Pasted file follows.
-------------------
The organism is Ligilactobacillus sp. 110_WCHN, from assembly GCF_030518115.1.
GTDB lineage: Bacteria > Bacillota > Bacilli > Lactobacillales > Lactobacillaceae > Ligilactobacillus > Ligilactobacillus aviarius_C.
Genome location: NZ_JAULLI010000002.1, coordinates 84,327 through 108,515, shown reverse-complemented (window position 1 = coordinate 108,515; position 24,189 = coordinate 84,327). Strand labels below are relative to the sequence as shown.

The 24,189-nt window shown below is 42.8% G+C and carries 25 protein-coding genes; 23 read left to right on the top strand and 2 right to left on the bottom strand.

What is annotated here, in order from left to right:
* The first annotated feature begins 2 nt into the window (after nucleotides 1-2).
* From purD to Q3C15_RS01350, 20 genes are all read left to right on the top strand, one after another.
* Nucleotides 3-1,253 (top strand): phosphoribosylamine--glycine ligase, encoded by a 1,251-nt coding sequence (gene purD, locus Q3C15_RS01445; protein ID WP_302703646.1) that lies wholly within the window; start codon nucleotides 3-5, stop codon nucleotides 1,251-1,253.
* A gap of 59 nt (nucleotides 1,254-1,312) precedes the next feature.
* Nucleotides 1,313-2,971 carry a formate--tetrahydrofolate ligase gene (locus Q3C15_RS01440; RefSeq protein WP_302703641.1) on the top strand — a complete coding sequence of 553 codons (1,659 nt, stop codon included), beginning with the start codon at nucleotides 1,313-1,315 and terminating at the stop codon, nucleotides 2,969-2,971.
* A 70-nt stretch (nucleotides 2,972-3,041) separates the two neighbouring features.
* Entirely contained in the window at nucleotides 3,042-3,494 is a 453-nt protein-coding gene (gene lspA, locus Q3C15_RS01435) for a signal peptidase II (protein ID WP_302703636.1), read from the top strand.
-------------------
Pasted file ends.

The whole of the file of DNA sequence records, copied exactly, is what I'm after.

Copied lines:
The organism is Ligilactobacillus sp. 110_WCHN, from assembly GCF_030518115.1.
GTDB lineage: Bacteria > Bacillota > Bacilli > Lactobacillales > Lactobacillaceae > Ligilactobacillus > Ligilactobacillus aviarius_C.
Genome location: NZ_JAULLI010000002.1, coordinates 84,327 through 108,515, shown reverse-complemented (window position 1 = coordinate 108,515; position 24,189 = coordinate 84,327). Strand labels below are relative to the sequence as shown.

The 24,189-nt window shown below is 42.8% G+C and carries 25 protein-coding genes; 23 read left to right on the top strand and 2 right to left on the bottom strand.

What is annotated here, in order from left to right:
* The first annotated feature begins 2 nt into the window (after nucleotides 1-2).
* From purD to Q3C15_RS01350, 20 genes are all read left to right on the top strand, one after another.
* Nucleotides 3-1,253 (top strand): phosphoribosylamine--glycine ligase, encoded by a 1,251-nt coding sequence (gene purD, locus Q3C15_RS01445; protein ID WP_302703646.1) that lies wholly within the window; start codon nucleotides 3-5, stop codon nucleotides 1,251-1,253.
* A gap of 59 nt (nucleotides 1,254-1,312) precedes the next feature.
* Nucleotides 1,313-2,971 carry a formate--tetrahydrofolate ligase gene (locus Q3C15_RS01440; RefSeq protein WP_302703641.1) on the top strand — a complete coding sequence of 553 codons (1,659 nt, stop codon included), beginning with the start codon at nucleotides 1,313-1,315 and terminating at the stop codon, nucleotides 2,969-2,971.
* A 70-nt stretch (nucleotides 2,972-3,041) separates the two neighbouring features.
* Entirely contained in the window at nucleotides 3,042-3,494 is a 453-nt protein-coding gene (gene lspA, locus Q3C15_RS01435) for a signal peptidase II (protein ID WP_302703636.1), read from the top strand.